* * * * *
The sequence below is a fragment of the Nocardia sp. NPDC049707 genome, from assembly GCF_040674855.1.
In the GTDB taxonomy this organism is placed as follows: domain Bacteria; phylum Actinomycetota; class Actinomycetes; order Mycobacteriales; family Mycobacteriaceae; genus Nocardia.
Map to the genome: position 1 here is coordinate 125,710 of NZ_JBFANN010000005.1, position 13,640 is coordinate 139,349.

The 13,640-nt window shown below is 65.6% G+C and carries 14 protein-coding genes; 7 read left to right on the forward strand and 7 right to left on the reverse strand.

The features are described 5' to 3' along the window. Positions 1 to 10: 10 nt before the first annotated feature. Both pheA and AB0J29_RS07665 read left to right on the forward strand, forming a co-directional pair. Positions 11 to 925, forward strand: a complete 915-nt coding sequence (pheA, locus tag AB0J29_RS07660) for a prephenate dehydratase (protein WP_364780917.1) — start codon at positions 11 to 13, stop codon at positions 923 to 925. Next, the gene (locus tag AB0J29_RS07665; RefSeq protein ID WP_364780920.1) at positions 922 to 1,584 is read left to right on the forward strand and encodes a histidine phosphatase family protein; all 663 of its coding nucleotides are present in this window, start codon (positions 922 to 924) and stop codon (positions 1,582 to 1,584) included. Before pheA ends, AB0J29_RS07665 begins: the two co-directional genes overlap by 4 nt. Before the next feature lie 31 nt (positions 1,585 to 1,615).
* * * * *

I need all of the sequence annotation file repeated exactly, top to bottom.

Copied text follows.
The sequence below is a fragment of the Nocardia sp. NPDC049707 genome, from assembly GCF_040674855.1.
In the GTDB taxonomy this organism is placed as follows: domain Bacteria; phylum Actinomycetota; class Actinomycetes; order Mycobacteriales; family Mycobacteriaceae; genus Nocardia.
Map to the genome: position 1 here is coordinate 125,710 of NZ_JBFANN010000005.1, position 13,640 is coordinate 139,349.

The 13,640-nt window shown below is 65.6% G+C and carries 14 protein-coding genes; 7 read left to right on the forward strand and 7 right to left on the reverse strand.

The features are described 5' to 3' along the window. Positions 1 to 10: 10 nt before the first annotated feature. Both pheA and AB0J29_RS07665 read left to right on the forward strand, forming a co-directional pair. Positions 11 to 925, forward strand: a complete 915-nt coding sequence (pheA, locus tag AB0J29_RS07660) for a prephenate dehydratase (protein WP_364780917.1) — start codon at positions 11 to 13, stop codon at positions 923 to 925. Next, the gene (locus tag AB0J29_RS07665; RefSeq protein ID WP_364780920.1) at positions 922 to 1,584 is read left to right on the forward strand and encodes a histidine phosphatase family protein; all 663 of its coding nucleotides are present in this window, start codon (positions 922 to 924) and stop codon (positions 1,582 to 1,584) included. Before pheA ends, AB0J29_RS07665 begins: the two co-directional genes overlap by 4 nt. Before the next feature lie 31 nt (positions 1,585 to 1,615).